BTC#: DER Serialisation

Series: BTC# – Learning to Program Bitcoin in C#

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DER Format for Signatures

DER format does a similar job to SEC format, encoding a pair of 256-bit numbers. There’s no compressed format because there’s no way to derive a signature’s s-component from the r-value.

DER format is a little more complicated than SEC because it allows for the encoding of negative numbers, with the sign of the number encoded by the most significant bit. This means that, to ensure all numbers are positive, a leading zero is added to all numbers that have that bit set.

The optional leading zero makes the size of the r- and s- fields vary, which means that the format needs to include length information for each component and for the total length of the serialised data.


Prefixing and postfixing zeroes to byte array was something I’ve found myself doing a few times. In the spirit of keeping the code DRY (“Don’t Repeat Yourself”), I’ve added byte array extension method to do this.

public static byte[] PrefixZeroes(this byte[] buffer, int count)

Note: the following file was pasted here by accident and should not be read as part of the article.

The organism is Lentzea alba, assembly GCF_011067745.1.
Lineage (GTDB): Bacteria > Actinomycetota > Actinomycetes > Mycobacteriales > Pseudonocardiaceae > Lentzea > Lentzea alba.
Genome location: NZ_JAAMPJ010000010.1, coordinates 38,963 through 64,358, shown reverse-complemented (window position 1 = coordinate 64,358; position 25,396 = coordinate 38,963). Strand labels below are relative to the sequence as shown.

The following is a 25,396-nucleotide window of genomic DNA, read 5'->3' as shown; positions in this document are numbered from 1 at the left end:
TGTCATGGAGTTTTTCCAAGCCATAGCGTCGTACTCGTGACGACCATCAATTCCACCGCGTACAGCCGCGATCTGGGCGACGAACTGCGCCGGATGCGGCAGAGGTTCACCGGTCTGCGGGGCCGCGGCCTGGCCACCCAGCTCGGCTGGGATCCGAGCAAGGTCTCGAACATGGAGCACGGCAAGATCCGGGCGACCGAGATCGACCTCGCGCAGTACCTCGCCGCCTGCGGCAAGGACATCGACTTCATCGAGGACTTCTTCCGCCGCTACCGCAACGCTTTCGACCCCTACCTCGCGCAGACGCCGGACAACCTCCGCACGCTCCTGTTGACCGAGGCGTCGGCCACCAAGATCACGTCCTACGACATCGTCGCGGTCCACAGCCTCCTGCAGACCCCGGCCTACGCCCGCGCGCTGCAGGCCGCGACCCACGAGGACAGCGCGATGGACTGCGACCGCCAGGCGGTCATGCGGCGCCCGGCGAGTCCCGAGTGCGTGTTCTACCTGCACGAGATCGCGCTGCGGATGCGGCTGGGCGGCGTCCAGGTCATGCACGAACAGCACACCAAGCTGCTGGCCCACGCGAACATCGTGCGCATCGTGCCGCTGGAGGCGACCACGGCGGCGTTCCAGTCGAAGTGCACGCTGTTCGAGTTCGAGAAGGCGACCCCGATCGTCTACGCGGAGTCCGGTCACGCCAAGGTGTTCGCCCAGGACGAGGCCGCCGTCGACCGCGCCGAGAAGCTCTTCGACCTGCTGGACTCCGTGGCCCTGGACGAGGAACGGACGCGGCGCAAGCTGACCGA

if (count == 0) return buffer;

    var result = new byte[buffer.Length + count];
    buffer.CopyTo(result, count);
    return result;

The method to serialise signatures to DER format is on the Signature class.

public byte[] ToDerFormat()
    var rBytes = R.ToByteArray(ByteArrayFormat.BigEndianUnsigned);
    if (rBytes[0] > 127)
        rBytes = rBytes.PrefixZeroes(1);
    var sBytes = S.ToByteArray(ByteArrayFormat.BigEndianUnsigned);
    if (sBytes[0] > 127)
        sBytes = sBytes.PrefixZeroes(1);

    var totalLength = rBytes.Length + sBytes.Length + 6;
    var derBuffer = new byte[totalLength];
    derBuffer[0] = Serialisation.DER_START_MARKER;
    derBuffer[1] = (byte)(totalLength - 2);
    derBuffer[2] = Serialisation.DER_INTEGER_MARKER;
    derBuffer[3] = (byte)rBytes.Length;
    rBytes.CopyTo(derBuffer, 4);
    derBuffer[rBytes.Length + 4] = Serialisation.DER_INTEGER_MARKER;
    derBuffer[rBytes.Length + 5] = (byte)sBytes.Length;
    sBytes.CopyTo(derBuffer, rBytes.Length + 6);

    return derBuffer;

The code is a little more involved than the Python code in the book but it’s not complex. In C# we need to explicitly cast integers to bytes and I’ve used a buffer of the right size to copy the values into rather than concatenating as we go.

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Next: Base 58 Encoded Addresses »


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